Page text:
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Constructing the Bison Athlete

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Photos by J. Alan Paul Photography

To build the best athlete possible, you need to find the correct architect. Craig Bohl set out to accomplish just that when he took over as head football coach at NDSU.

 

Who he found was a fellow Nebraska native and former strength coach, Dave Ellis.

Coach Ellis attended the University of Nebraska-Lincoln in the 1980s and was a part of its strength training staff until 1990. He then spent the next four years at Wisconsin before returning to Nebraska in 1994 to become the Sports Nutrition Director until 2001.

Ellis started his own consulting practice called Sports Alliance after the 2001 season and the day he left, he received a phone call from NDSU.

“Craig (Bohl) recognized early that he had tough kids, hardworking kids, but we are going to have to definitely develop the talent to a greater extent,” Ellis said. “Much like we did in Nebraska, but this time up in Fargo.”

NDSU has remained one of the schools that uses Ellis and his team. Ellis also consults with Oklahoma University, Ohio University, Indiana University, University of Montana and Montana State — to name a few.

What Ellis does is come in before every season and uses his system to measure athletes to give director of athletic performance Jim Kramer an estimate of how big every athlete can become.

unnamed-5“We want to be accurate on what position an athlete might be best suited to play based on their capacity,” explained Ellis, “carrying lean mass and a suitable amount of body fat relative to the position.”

Ellis meets with each athlete individually and with basic instruments. His measurements include the athletes trunk length, chest depth, shoulder breadth and pelvis width.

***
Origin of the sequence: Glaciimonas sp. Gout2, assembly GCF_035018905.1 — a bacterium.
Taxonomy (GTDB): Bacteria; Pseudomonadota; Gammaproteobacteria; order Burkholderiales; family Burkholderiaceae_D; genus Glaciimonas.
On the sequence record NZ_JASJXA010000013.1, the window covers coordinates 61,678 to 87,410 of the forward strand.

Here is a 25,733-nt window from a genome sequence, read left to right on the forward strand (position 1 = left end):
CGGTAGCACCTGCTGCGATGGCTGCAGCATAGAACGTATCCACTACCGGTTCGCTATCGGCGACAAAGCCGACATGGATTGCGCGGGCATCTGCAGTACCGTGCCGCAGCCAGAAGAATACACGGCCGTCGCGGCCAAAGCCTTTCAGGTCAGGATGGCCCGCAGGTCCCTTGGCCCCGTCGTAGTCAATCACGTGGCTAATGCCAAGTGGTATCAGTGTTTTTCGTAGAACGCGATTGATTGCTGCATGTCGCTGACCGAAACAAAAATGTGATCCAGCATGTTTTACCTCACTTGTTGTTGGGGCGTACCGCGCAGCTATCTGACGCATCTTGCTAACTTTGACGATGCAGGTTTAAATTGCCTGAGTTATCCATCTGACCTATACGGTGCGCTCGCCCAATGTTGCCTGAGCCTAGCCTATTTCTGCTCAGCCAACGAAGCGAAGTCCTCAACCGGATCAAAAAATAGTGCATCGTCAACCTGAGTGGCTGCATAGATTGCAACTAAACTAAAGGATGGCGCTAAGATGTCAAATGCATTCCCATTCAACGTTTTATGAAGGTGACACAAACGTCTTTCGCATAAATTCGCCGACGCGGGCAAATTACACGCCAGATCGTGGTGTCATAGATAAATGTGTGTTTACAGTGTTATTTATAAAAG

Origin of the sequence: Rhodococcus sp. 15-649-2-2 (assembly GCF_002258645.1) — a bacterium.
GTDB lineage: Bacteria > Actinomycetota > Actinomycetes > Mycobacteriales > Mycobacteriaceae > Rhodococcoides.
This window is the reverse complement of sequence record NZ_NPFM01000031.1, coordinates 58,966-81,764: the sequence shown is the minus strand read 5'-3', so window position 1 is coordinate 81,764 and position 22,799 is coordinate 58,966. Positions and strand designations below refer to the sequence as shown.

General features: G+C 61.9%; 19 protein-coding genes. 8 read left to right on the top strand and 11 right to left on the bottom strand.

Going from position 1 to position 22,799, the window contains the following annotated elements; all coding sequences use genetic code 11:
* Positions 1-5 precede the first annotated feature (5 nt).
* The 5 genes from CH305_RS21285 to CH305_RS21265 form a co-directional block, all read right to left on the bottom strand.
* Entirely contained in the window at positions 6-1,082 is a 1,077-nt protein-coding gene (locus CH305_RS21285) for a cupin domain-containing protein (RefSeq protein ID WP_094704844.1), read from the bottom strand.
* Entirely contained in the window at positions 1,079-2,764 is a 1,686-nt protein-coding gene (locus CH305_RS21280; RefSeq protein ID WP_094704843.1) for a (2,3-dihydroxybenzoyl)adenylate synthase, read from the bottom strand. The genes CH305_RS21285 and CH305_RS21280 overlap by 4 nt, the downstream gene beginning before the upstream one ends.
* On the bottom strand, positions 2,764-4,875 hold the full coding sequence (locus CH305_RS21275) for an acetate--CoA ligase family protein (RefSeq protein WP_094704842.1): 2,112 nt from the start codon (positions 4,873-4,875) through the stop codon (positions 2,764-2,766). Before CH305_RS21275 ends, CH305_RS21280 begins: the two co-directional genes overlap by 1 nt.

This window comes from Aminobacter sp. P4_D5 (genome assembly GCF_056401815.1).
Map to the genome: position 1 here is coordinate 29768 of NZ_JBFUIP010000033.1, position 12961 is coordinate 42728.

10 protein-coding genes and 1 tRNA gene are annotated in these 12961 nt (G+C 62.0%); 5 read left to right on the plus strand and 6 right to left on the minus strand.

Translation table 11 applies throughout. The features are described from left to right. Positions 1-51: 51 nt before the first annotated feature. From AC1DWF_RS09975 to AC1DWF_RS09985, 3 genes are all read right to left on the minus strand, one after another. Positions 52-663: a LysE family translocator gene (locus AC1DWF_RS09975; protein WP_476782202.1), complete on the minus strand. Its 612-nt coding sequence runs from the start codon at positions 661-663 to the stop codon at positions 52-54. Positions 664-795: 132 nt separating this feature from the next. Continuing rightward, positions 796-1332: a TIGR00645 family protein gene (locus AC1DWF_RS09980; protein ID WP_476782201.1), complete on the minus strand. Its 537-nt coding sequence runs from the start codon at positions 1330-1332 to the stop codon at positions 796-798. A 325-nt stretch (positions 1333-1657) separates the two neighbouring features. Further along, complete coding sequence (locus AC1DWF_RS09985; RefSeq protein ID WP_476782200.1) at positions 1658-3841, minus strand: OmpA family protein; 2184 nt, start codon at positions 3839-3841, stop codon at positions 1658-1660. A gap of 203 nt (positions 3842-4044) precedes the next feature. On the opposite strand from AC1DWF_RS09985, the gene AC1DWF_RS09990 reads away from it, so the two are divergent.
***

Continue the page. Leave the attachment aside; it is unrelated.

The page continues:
Freshmen and sophomores enter the Bison program before there bodies stop growing, Ellis said. Robust characteristics of the body continue to grow throughout an athlete’s career in college and Ellis’ system measures the progress every year to give Kramer and the football staff an estimate of how much muscle and body mass the athlete’s frame can handle.

“Is he a tight end or does he have some potential to play offensive line someday?” Kramer said. “We measure kids that could play safety; OK, we’re questioning his movement and speed right now, so does he have the frame size right now to play linebacker?”

Frame measurements do not determine where the athlete plays on the field, said Kramer. But analyzing his frame, his body mass potential and his quickness gives the football coaches a great feel for what position the athlete might succeed best at.

“Coach Ellis came in and told me how skinny I was,” safety Colten Heagle said about his first measurements with Ellis. Kramer in turn told Heagle to start bulking up, and the Bison safety improved his max bench from 285 to 355 pounds before his shoulder injury last season.

In some cases, athletes need to gain as much weight as they can. Redshirt sophomore Landon Lechler arrived to NDSU standing 6’7’’ and weighing in at 253 pounds.

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“’Get to the dining hall,’” Lechler said, remembering one of his first conversations with Coach Kramer. Four or five burgers in one sitting is now a common occurrence for Lechler, who said his weight now fluctuates around 300 pounds in his third year at the football program.

Ellis, the 2014 winner of the Collegiate & Professional Sports Dietitians Association’s “Trailblazer Award,” helps NDSU athletes with their diets, too. He created a fueling tactics chart that recommends what type of foods athletes should be eating everyday.

The chart has three steps: fresh produce and healthy oils, starches and sugars, and protein sources. Ellis returns every year to NDSU to explain the chart to incoming freshmen and helps guide them into being as nourished as possible while gaining or cutting weight.

“The whole process was born from advocacy for athletes when I was playing this role as a dietician,” Ellis, a registered dietician said. “We’re always reeducating and when we’re doing baseline education for freshmen, we lay a lot on them. But the health professionals around the athletes whether it’s straight conditioning or medicine are always there to reinforce.”

Ellis said hiring full-time sports dietitians is the trend at the FBS level. And he said he thinks the next move NDSU could make is hiring a full-time sports dietician for its strength and condition staff.

NDSU has found its architect in Ellis and with his help, NDSU Athletics will continue to see the proper growth and nutrition out of its athletes.

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Constructing the Bison Athlete
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